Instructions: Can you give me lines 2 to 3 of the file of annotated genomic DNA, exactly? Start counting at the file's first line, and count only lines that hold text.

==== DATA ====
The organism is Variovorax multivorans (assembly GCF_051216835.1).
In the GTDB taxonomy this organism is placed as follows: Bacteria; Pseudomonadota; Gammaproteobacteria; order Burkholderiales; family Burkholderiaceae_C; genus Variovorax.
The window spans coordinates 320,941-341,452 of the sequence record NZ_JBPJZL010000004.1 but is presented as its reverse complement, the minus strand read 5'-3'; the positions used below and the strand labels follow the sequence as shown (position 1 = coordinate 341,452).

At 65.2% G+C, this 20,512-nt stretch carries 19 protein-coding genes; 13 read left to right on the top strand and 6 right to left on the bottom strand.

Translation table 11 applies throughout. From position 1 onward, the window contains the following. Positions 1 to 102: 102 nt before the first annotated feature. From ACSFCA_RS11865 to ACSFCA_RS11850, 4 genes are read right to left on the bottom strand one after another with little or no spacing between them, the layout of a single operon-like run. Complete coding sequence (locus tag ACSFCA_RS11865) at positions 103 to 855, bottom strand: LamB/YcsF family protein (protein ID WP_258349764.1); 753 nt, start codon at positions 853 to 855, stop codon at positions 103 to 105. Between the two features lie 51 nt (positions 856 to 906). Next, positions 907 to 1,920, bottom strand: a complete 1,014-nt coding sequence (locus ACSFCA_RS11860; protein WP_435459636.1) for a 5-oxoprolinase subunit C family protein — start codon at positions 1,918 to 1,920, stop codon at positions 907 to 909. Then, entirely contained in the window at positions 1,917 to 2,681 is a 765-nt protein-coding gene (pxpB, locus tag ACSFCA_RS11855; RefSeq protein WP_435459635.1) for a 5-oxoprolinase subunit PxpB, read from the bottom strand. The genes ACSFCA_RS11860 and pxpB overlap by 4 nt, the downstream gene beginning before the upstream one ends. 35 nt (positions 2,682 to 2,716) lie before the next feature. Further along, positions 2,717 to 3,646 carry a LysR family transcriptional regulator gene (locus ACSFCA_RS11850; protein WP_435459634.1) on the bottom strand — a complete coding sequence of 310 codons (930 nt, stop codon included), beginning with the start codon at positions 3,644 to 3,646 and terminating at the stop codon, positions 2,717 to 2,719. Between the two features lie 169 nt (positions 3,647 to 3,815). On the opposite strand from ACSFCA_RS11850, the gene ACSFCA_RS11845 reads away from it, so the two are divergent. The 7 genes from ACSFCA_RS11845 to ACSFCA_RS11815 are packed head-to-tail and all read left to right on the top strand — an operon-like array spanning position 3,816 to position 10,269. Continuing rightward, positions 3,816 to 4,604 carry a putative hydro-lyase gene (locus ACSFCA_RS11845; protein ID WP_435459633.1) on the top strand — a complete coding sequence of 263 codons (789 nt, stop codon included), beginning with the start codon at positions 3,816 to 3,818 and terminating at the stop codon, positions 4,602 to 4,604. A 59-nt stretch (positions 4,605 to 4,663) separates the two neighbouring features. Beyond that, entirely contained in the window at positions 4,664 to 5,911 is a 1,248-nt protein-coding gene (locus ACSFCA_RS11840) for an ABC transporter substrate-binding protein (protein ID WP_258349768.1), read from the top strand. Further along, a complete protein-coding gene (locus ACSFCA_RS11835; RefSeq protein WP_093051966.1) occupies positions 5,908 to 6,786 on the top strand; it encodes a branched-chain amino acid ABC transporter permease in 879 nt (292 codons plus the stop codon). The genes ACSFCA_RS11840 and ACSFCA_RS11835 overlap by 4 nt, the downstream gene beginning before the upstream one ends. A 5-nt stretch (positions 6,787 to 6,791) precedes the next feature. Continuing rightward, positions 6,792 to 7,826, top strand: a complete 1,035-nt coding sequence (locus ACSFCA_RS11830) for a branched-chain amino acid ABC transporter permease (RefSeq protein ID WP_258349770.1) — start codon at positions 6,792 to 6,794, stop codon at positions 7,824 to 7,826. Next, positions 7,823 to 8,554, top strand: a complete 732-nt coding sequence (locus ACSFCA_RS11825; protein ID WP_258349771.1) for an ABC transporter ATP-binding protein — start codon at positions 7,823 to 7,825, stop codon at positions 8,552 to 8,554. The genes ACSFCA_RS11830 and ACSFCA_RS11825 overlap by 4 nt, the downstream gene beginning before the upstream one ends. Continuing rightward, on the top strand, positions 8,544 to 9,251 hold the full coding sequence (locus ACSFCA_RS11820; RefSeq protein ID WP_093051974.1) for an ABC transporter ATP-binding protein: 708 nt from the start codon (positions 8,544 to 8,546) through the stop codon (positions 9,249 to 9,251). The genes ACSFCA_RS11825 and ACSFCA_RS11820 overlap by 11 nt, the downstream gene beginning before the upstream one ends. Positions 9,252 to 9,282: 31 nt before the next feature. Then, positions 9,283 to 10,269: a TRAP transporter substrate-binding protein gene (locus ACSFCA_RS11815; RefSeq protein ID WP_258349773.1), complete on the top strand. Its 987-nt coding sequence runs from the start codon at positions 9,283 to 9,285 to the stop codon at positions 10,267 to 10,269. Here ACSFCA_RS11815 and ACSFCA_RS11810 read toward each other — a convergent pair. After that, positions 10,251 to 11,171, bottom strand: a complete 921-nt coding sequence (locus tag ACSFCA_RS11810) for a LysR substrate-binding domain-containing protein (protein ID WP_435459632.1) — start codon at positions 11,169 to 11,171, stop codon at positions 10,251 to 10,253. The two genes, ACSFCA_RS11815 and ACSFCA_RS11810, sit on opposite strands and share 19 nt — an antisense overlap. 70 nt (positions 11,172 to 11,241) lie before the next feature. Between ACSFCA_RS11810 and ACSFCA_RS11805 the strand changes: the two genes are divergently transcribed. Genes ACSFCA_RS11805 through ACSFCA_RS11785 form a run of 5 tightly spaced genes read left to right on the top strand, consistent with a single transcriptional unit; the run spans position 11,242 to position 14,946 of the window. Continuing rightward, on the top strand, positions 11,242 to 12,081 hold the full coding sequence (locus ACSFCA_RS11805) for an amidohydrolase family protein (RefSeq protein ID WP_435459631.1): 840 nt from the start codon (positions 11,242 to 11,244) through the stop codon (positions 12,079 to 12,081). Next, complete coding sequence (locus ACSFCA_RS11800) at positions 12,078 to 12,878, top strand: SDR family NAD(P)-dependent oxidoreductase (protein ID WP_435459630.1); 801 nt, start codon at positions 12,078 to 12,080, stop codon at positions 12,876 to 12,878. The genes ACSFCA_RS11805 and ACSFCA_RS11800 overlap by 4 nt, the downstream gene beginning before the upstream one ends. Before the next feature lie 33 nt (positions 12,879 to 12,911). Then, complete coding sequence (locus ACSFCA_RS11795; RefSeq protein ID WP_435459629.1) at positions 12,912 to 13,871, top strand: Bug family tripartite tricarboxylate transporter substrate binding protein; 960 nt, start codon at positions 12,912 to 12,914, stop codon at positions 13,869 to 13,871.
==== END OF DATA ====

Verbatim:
In the GTDB taxonomy this organism is placed as follows: Bacteria; Pseudomonadota; Gammaproteobacteria; order Burkholderiales; family Burkholderiaceae_C; genus Variovorax.
The window spans coordinates 320,941-341,452 of the sequence record NZ_JBPJZL010000004.1 but is presented as its reverse complement, the minus strand read 5'-3'; the positions used below and the strand labels follow the sequence as shown (position 1 = coordinate 341,452).